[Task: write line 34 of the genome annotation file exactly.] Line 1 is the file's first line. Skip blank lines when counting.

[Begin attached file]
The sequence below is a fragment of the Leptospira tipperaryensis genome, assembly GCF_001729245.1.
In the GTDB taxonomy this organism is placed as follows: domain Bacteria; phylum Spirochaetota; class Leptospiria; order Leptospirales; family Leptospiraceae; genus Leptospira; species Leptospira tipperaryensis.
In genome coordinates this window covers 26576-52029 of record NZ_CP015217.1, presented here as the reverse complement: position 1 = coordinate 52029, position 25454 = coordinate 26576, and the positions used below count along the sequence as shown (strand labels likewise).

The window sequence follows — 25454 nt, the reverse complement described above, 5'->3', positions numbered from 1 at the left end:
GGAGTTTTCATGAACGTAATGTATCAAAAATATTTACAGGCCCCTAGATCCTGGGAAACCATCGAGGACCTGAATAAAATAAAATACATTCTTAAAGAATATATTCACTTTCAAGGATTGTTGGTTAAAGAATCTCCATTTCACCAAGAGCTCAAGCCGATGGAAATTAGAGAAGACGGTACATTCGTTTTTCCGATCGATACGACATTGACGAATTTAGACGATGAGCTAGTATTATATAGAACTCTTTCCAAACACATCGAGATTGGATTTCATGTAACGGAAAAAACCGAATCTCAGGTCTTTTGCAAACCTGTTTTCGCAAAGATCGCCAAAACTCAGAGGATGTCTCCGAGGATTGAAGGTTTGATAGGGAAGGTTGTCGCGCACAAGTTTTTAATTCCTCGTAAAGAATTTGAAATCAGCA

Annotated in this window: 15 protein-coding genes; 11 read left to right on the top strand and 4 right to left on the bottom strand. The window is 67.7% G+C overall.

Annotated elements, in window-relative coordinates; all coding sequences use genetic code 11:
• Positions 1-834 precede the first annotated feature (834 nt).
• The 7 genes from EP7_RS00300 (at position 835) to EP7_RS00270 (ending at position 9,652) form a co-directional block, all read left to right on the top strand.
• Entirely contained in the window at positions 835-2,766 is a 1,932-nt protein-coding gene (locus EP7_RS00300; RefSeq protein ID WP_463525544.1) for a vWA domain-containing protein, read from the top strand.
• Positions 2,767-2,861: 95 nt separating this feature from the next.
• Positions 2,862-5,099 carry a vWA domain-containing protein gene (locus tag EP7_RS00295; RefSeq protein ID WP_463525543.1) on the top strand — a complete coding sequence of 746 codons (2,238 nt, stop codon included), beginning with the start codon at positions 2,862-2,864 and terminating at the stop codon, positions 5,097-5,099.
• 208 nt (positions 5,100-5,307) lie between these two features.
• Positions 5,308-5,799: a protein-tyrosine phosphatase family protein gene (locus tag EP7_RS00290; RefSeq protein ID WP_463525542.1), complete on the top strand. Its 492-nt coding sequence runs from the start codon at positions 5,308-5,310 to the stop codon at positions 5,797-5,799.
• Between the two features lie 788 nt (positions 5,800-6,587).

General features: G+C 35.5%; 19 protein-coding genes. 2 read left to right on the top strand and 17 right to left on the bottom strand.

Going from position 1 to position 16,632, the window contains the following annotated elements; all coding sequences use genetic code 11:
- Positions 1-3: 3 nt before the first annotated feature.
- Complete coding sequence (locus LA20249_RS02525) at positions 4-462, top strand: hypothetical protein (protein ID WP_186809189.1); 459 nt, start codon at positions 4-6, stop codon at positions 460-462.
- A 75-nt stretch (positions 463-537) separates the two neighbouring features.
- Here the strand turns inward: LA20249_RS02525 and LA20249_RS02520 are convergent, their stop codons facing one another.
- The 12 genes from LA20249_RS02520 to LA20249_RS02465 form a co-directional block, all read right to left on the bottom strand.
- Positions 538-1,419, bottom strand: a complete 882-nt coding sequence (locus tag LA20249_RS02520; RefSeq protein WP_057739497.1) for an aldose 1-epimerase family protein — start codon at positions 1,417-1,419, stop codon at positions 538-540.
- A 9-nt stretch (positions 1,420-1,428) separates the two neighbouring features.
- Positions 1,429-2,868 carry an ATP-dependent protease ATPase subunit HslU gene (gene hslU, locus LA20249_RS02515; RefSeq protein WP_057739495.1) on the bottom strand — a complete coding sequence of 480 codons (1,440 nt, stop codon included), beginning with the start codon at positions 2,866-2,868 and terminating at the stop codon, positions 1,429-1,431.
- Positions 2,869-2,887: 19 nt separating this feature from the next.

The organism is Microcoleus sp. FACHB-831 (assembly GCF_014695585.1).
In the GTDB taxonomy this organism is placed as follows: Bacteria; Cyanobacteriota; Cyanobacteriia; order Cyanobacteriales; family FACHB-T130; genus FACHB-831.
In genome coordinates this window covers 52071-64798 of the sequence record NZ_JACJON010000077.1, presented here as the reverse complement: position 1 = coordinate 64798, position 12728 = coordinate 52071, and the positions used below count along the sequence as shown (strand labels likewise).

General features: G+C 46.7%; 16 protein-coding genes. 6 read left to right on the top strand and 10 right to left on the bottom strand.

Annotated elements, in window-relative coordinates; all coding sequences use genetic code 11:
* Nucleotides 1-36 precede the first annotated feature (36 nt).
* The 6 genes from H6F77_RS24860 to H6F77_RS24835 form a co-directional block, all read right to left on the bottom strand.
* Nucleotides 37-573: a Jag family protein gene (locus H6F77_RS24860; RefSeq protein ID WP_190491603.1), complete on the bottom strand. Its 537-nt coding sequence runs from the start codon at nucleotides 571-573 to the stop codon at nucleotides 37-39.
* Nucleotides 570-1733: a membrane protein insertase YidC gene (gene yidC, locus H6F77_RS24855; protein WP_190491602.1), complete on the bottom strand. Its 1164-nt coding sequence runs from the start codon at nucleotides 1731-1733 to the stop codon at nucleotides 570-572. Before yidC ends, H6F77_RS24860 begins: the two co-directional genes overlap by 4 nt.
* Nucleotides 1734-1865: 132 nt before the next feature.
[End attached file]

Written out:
* Nucleotides 37-573: a Jag family protein gene (locus H6F77_RS24860; RefSeq protein ID WP_190491603.1), complete on the bottom strand. Its 537-nt coding sequence runs from the start codon at nucleotides 571-573 to the stop codon at nucleotides 37-39.